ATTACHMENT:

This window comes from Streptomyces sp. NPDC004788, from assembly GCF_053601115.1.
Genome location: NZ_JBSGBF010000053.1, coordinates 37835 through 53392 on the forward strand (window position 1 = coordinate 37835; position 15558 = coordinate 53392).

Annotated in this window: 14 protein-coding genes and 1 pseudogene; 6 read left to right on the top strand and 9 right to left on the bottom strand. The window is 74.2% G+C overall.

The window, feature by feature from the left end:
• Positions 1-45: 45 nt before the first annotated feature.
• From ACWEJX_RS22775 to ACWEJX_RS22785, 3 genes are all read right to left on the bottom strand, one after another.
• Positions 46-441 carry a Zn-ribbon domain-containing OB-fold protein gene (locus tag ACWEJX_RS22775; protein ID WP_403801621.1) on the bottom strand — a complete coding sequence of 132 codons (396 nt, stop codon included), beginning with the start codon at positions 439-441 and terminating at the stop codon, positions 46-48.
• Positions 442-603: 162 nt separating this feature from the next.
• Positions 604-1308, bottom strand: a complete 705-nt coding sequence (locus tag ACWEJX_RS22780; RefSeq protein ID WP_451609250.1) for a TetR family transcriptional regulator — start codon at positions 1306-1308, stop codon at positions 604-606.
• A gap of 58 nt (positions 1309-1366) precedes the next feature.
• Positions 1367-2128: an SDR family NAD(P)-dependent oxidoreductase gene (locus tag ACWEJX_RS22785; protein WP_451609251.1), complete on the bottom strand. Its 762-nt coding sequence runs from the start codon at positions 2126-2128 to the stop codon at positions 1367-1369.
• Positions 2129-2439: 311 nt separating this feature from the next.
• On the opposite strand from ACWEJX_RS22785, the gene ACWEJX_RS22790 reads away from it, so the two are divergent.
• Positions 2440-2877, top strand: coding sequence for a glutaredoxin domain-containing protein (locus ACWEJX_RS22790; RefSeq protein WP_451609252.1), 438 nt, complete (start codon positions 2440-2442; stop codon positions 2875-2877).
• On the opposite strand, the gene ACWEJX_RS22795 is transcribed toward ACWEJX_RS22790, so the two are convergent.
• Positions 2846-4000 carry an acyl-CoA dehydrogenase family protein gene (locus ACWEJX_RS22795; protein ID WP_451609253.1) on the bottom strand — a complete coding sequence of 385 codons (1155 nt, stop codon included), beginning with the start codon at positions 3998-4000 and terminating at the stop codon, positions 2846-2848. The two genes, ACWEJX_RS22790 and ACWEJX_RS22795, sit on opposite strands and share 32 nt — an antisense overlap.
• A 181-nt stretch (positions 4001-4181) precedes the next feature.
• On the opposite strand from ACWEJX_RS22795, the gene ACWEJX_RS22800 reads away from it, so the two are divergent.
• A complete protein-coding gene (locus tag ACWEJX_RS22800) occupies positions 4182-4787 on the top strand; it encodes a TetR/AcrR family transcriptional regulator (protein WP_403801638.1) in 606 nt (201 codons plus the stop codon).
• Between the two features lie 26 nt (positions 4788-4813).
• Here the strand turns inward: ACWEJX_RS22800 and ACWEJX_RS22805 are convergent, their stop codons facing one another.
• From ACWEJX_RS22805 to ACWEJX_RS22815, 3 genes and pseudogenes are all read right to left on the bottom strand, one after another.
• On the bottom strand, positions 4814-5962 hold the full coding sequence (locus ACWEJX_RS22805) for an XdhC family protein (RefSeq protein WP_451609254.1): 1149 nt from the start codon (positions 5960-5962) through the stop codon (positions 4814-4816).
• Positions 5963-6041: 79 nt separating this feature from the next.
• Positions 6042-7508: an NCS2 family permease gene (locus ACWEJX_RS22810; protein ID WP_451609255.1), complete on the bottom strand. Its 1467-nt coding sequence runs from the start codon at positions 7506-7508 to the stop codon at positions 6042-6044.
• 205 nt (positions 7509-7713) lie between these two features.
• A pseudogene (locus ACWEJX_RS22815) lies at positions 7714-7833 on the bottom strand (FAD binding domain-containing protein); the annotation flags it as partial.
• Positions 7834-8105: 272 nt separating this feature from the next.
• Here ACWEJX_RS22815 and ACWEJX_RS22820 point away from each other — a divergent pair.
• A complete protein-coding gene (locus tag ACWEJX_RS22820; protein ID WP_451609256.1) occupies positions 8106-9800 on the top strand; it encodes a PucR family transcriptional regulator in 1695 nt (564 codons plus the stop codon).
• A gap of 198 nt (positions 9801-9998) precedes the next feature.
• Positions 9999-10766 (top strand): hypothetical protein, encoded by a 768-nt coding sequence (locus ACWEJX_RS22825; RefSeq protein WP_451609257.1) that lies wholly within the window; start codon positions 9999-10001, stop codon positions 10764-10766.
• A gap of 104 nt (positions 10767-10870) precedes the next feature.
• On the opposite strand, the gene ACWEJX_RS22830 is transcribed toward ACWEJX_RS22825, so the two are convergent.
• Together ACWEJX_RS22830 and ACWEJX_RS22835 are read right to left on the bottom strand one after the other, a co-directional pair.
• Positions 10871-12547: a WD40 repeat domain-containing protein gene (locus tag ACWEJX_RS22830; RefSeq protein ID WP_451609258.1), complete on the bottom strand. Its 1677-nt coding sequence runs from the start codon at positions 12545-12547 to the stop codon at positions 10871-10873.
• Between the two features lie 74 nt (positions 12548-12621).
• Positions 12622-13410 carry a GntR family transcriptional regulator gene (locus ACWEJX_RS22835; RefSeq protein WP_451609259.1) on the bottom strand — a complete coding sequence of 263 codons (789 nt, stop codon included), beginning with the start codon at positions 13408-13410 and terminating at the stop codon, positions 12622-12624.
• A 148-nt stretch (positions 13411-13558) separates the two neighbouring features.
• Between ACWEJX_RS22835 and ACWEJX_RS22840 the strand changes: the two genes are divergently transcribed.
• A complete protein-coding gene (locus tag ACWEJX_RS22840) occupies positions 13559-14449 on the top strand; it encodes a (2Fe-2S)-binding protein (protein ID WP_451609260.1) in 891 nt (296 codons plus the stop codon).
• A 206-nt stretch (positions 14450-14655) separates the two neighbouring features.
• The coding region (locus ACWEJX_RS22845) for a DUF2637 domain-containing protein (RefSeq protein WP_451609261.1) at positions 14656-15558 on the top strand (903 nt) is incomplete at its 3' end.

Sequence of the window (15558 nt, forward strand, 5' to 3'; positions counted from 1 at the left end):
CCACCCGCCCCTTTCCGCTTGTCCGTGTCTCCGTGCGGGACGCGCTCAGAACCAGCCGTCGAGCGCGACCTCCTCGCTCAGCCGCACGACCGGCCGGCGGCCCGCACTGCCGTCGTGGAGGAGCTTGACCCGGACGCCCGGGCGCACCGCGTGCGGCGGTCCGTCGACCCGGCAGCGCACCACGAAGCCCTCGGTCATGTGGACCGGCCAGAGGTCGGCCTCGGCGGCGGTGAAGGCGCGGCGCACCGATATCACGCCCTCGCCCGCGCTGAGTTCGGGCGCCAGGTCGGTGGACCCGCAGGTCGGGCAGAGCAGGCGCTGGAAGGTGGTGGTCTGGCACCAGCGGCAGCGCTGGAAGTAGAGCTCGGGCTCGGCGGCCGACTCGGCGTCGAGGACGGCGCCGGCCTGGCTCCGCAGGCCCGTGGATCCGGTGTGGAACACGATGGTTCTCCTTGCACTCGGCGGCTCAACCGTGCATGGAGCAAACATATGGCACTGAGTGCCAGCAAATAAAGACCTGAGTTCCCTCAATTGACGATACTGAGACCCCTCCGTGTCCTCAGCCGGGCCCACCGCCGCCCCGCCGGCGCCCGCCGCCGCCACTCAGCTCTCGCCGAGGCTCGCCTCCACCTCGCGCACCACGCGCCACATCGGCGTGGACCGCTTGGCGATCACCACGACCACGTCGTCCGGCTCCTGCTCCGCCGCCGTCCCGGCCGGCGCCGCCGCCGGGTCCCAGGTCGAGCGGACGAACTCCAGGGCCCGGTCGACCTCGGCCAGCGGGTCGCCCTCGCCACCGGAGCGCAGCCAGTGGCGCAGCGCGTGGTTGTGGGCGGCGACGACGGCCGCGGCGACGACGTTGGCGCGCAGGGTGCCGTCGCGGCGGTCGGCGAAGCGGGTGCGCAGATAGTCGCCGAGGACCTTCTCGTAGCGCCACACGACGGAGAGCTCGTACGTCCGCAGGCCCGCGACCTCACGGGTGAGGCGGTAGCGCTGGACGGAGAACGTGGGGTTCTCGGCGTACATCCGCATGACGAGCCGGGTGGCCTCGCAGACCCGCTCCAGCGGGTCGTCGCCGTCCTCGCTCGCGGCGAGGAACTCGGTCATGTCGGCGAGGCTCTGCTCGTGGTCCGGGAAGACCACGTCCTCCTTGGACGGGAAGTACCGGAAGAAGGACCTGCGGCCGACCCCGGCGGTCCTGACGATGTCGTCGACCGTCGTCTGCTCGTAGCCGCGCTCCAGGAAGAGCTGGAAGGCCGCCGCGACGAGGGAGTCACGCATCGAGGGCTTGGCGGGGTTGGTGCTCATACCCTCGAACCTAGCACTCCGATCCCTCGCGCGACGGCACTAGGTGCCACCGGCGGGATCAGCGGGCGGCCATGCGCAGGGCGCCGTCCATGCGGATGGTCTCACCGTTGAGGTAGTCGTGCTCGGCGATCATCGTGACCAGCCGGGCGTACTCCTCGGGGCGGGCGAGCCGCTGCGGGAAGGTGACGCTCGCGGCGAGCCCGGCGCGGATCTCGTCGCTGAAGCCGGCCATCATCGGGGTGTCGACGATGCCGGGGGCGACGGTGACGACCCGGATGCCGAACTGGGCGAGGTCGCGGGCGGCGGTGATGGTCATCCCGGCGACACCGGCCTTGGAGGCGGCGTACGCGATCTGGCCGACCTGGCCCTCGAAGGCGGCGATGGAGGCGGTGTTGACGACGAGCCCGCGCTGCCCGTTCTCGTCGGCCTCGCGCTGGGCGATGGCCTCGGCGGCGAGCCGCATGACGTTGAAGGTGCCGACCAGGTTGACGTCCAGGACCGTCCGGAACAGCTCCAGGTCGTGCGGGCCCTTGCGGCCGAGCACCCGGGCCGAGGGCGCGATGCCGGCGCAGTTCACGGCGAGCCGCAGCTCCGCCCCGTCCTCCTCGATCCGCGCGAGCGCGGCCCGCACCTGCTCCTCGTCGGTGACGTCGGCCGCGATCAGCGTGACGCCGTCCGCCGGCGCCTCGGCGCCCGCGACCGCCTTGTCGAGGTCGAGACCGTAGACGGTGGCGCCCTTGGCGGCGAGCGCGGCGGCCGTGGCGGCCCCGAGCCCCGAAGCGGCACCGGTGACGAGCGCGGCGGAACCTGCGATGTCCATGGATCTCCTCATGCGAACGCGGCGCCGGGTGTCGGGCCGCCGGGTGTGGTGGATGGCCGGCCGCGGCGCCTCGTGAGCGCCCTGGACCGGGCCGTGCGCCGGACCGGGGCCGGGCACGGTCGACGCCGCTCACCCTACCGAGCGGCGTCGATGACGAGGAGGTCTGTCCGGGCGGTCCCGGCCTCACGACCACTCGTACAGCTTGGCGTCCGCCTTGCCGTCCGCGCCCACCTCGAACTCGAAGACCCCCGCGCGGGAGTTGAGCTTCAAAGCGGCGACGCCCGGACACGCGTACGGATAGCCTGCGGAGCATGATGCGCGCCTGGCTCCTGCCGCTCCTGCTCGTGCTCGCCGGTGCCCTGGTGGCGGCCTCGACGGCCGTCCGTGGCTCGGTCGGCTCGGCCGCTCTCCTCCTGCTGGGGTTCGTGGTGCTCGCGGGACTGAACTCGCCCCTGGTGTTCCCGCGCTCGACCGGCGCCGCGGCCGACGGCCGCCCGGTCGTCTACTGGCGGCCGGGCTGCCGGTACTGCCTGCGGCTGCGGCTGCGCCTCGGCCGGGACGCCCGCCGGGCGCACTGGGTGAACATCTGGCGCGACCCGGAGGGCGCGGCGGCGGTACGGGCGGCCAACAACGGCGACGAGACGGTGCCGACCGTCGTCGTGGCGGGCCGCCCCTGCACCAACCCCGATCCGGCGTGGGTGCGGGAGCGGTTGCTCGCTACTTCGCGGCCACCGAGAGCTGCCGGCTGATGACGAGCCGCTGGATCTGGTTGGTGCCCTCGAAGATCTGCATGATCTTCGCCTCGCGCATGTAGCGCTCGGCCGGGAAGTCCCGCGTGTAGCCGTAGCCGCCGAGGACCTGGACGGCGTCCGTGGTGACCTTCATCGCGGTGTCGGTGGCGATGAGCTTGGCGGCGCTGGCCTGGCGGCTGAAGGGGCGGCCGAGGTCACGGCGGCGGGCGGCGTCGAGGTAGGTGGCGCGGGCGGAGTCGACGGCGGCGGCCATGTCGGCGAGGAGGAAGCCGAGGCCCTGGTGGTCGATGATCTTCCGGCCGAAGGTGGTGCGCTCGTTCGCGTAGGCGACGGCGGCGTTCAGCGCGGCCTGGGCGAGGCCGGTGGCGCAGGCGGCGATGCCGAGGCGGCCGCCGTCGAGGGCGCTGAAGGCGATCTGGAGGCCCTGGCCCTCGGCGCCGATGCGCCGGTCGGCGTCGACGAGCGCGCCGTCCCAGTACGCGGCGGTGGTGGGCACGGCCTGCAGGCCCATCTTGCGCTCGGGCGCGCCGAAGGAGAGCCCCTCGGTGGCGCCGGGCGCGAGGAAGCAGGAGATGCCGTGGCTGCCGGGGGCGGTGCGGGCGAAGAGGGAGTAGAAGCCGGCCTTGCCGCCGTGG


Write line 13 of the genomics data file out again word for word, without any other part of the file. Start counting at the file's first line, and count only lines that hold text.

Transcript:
• On the opposite strand from ACWEJX_RS22785, the gene ACWEJX_RS22790 reads away from it, so the two are divergent.